It’s National Celiac Disease Awareness Month


shutterstock_170332130May is National Celiac Disease Awareness Month, and it’s the perfect time for those with celiac disease or those with a gluten intolerance to learn more about the condition and the available nutritional choices, and to spread awareness of what the condition actually is.

There are many misconceptions about celiac disease, some involving whether it even exists or is just a diet fad. This can be very frustrating who experience celiac’s symptoms, as their intolerance is real and affects their daily life.

Those with celiac disease or a gluten intolerance plan every meal around what their body can and cannot properly digest. This can make normally simple tasks such as grocery shopping or ordering at a restaurant more complicated, and possibly even more expensive. Those who are new to celiac disease are often surprised at just how many everyday items contain gluten or wheat, including non-food items such as medications, makeup and vitamins.

How it works

Those with celiac disease are unable to process gluten in the same way someone without a gluten intolerance would. Their body reacts negatively, with their immune system “attacking” the small intestine and preventing normal digestion from occurring. When this happens, a person can experience a range of unpleasant symptoms, including abdominal pain, nausea, bloating, gas and diarrhea.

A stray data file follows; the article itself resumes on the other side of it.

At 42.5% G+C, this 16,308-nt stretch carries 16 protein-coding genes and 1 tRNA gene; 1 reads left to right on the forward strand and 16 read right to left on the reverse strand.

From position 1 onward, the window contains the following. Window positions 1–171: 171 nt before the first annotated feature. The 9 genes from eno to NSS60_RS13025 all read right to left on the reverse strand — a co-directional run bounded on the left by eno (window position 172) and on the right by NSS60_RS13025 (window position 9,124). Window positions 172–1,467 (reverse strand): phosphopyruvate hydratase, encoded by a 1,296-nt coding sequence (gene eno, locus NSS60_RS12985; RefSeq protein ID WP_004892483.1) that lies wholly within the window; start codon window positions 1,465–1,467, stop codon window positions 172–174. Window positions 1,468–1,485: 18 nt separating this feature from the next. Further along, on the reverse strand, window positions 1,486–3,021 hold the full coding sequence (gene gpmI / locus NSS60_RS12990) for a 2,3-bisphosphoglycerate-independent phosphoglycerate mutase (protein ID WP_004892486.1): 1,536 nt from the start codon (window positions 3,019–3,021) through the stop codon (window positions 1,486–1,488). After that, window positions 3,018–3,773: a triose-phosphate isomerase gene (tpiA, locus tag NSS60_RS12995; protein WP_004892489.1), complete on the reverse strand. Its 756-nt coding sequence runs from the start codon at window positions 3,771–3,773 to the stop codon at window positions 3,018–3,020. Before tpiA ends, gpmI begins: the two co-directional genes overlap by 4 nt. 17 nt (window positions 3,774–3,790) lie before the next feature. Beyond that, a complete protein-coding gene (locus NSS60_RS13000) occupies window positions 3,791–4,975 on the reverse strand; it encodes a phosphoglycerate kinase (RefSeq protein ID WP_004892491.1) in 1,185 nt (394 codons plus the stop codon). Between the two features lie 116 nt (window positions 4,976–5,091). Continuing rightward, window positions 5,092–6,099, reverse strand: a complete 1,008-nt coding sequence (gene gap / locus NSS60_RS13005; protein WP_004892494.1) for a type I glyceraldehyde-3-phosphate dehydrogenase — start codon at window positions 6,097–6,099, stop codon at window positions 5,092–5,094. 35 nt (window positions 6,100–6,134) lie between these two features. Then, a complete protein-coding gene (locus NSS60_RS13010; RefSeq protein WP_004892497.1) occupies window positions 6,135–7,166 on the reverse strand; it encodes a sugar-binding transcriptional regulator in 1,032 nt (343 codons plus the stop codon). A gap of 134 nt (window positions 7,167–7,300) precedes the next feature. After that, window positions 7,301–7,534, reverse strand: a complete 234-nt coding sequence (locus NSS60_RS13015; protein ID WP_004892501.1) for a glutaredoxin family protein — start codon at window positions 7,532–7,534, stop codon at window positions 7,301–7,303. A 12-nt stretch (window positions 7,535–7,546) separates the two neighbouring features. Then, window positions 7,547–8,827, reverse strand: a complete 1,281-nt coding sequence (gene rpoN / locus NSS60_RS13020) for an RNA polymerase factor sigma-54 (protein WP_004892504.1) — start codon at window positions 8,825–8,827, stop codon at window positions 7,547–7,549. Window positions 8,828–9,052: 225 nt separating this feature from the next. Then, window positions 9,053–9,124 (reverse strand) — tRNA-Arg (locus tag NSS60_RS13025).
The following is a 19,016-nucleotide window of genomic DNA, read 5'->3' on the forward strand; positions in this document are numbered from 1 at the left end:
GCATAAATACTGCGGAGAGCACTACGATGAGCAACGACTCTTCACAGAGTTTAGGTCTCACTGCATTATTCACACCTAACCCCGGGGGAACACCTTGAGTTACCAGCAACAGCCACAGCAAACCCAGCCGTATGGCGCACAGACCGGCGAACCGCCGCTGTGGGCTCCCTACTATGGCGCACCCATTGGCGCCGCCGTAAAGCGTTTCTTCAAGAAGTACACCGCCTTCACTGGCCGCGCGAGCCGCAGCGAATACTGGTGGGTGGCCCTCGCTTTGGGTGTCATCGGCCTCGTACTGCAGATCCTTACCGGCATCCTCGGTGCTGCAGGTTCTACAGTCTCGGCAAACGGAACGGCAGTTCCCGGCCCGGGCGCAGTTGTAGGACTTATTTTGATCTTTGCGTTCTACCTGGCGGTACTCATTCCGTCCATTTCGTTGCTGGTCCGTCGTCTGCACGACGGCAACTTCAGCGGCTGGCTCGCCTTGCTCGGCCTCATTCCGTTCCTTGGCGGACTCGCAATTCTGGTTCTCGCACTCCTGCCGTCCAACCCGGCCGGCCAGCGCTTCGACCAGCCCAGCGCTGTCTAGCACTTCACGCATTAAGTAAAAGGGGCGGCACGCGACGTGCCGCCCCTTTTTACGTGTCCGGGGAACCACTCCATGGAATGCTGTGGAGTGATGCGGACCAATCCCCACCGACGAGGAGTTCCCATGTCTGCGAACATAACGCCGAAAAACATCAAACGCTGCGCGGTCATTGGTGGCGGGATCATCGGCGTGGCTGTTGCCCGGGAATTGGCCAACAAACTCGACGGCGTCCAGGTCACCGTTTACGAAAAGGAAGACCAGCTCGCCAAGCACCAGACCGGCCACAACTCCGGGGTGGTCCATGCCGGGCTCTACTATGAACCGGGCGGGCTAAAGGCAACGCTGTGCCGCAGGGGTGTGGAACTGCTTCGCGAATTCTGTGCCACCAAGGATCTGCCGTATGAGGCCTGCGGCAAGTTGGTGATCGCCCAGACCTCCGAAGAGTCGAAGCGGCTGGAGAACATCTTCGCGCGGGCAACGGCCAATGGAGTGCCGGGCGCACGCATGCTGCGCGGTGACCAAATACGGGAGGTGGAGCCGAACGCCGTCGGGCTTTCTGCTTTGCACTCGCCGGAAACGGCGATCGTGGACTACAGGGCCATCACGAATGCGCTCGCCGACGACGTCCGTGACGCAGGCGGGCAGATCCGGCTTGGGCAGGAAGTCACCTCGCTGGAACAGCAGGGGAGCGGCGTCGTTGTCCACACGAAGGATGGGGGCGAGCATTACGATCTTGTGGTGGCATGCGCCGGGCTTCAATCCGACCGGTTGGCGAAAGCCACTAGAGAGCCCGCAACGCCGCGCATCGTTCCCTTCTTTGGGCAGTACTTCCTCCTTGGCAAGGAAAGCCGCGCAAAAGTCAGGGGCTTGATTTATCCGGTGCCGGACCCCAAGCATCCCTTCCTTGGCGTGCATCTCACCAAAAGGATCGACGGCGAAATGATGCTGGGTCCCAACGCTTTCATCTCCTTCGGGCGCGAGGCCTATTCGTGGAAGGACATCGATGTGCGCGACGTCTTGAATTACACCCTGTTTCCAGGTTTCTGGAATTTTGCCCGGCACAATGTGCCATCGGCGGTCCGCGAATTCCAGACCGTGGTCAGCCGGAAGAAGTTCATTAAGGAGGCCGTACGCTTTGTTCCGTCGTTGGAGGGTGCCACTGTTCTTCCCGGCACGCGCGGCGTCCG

Why it is hard to diagnose

Celiac disease can be difficult to diagnose, as its symptoms often match those of other digestive disorders, or symptoms can be so wide ranging that celiac disease is among the last conditions to be considered. It can be tough for someone with celiac disease to demonstrate that they are consistently unwell, just as it can be difficult for a doctor to determine that celiac disease is responsible. In fact, the average amount of time it takes for a diagnosis of celiac disease is 6-10 years. If you are experiencing symptoms associated with celiac disease, especially after consuming foods that contain gluten, we advise that you speak with a specialist, such as a gastroenterologist who is familiar with celiac disease and gluten intolerance, and will be able to assist in forming an accurate diagnosis and nutritional plan to manage symptoms.

Regardless of whether you think you may have celiac disease or you’ve been knowingly living with the condition for years, there are resources for education about the reality of the disease. As an autoimmune disease, celiac disease needs to be managed with the help and guidance of medical professionals – you don’t have to navigate these symptoms on your own.

We’ve provided some helpful educational resources on celiac disease where you can learn more about the condition:

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